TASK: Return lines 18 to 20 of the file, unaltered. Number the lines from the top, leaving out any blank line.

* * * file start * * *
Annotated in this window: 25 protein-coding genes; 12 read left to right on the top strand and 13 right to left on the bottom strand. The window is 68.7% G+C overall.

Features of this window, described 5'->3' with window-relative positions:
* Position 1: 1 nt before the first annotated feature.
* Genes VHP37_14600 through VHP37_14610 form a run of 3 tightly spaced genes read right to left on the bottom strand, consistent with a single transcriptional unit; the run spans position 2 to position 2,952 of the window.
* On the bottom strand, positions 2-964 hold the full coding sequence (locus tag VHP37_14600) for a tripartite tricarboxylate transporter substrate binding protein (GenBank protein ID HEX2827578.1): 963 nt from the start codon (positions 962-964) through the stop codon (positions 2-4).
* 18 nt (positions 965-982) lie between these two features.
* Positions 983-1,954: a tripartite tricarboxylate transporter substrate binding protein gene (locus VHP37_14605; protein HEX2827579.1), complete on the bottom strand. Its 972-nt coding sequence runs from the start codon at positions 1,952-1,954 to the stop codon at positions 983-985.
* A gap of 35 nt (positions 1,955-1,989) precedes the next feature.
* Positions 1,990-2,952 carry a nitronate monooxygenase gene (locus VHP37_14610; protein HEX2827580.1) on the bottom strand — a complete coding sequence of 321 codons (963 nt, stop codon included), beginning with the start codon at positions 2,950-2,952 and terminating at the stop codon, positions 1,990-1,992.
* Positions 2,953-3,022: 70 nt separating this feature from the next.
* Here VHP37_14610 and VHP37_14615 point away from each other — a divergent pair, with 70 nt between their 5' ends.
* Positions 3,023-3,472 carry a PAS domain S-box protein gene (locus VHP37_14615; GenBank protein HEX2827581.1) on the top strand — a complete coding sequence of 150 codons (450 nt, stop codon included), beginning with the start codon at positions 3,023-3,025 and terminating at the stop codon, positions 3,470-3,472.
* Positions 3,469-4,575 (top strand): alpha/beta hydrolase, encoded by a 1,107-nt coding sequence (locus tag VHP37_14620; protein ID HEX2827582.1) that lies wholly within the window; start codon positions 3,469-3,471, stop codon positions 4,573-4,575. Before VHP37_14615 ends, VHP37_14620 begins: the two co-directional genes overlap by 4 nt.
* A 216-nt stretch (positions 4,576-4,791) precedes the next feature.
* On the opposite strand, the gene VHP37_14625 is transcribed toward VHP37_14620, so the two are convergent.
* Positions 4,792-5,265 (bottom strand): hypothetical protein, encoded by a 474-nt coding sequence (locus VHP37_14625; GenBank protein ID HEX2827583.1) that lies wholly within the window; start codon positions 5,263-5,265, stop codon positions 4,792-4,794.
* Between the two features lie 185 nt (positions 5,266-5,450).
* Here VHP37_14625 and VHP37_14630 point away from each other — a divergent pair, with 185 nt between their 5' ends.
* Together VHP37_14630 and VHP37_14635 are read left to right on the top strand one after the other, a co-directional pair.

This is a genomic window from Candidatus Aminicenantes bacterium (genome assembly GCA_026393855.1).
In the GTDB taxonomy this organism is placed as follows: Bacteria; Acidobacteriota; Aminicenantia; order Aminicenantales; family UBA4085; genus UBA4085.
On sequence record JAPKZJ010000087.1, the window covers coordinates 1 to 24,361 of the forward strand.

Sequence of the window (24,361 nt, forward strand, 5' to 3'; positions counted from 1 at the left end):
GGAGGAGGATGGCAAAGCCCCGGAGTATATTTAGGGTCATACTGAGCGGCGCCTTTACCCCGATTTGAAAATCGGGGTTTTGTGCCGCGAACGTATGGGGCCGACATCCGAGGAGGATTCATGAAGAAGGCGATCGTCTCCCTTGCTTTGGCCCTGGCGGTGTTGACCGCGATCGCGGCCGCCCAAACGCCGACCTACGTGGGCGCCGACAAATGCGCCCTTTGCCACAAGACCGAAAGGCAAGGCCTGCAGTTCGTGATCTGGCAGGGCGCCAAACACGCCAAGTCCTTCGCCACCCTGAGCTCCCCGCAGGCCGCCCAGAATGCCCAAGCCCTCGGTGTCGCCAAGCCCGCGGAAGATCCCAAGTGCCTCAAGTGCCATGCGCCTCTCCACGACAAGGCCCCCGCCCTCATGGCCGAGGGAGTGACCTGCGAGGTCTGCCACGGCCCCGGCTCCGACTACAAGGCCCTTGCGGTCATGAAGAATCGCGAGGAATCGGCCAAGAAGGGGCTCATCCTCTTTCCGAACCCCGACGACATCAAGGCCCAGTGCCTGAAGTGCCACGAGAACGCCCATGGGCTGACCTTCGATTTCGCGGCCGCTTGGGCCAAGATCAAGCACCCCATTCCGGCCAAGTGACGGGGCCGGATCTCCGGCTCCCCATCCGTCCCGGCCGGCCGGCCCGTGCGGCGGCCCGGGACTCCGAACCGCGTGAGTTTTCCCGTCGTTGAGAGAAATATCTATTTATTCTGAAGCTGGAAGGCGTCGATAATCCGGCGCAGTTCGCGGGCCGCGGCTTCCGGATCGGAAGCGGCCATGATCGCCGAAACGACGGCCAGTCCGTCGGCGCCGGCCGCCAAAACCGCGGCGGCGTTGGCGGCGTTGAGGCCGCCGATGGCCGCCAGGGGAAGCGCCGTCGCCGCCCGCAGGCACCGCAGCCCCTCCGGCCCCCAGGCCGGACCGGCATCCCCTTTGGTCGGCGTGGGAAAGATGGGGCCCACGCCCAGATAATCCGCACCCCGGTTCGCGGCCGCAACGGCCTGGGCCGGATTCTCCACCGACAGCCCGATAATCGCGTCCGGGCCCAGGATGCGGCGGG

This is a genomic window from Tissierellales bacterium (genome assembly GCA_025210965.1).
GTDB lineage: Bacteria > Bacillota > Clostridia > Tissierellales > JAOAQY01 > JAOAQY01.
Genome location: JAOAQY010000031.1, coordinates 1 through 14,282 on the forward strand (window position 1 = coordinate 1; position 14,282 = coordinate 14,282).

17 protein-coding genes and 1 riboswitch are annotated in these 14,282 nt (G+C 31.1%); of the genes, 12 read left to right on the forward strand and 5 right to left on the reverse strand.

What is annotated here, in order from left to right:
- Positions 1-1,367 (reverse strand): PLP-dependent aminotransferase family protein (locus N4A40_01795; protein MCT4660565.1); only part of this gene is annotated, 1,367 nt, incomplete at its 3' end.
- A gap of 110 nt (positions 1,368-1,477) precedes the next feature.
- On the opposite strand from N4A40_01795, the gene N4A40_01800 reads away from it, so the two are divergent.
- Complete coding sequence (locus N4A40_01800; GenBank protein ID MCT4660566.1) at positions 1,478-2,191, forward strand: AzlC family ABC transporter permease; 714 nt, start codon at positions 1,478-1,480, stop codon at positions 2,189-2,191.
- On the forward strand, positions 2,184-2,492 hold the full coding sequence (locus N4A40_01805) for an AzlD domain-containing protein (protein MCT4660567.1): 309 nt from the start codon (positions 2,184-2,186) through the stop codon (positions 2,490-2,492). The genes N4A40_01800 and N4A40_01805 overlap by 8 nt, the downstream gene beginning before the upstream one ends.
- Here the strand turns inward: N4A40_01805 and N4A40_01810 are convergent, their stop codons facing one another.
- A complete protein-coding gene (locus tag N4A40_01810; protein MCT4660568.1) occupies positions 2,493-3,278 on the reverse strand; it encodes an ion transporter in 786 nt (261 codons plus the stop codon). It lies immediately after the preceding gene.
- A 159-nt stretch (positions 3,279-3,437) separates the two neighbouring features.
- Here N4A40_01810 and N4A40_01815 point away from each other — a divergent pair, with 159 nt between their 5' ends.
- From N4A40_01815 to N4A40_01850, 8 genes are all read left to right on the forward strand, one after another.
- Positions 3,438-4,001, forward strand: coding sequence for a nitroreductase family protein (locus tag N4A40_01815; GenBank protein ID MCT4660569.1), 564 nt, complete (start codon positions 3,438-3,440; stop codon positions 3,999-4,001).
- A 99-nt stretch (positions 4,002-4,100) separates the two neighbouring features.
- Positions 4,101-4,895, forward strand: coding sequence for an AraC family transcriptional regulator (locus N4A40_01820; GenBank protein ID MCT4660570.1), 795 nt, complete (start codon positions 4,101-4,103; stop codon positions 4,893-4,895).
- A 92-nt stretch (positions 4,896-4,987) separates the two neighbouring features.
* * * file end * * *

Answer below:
* Here VHP37_14625 and VHP37_14630 point away from each other — a divergent pair, with 185 nt between their 5' ends.
* Together VHP37_14630 and VHP37_14635 are read left to right on the top strand one after the other, a co-directional pair.

This is a genomic window from Candidatus Aminicenantes bacterium (genome assembly GCA_026393855.1).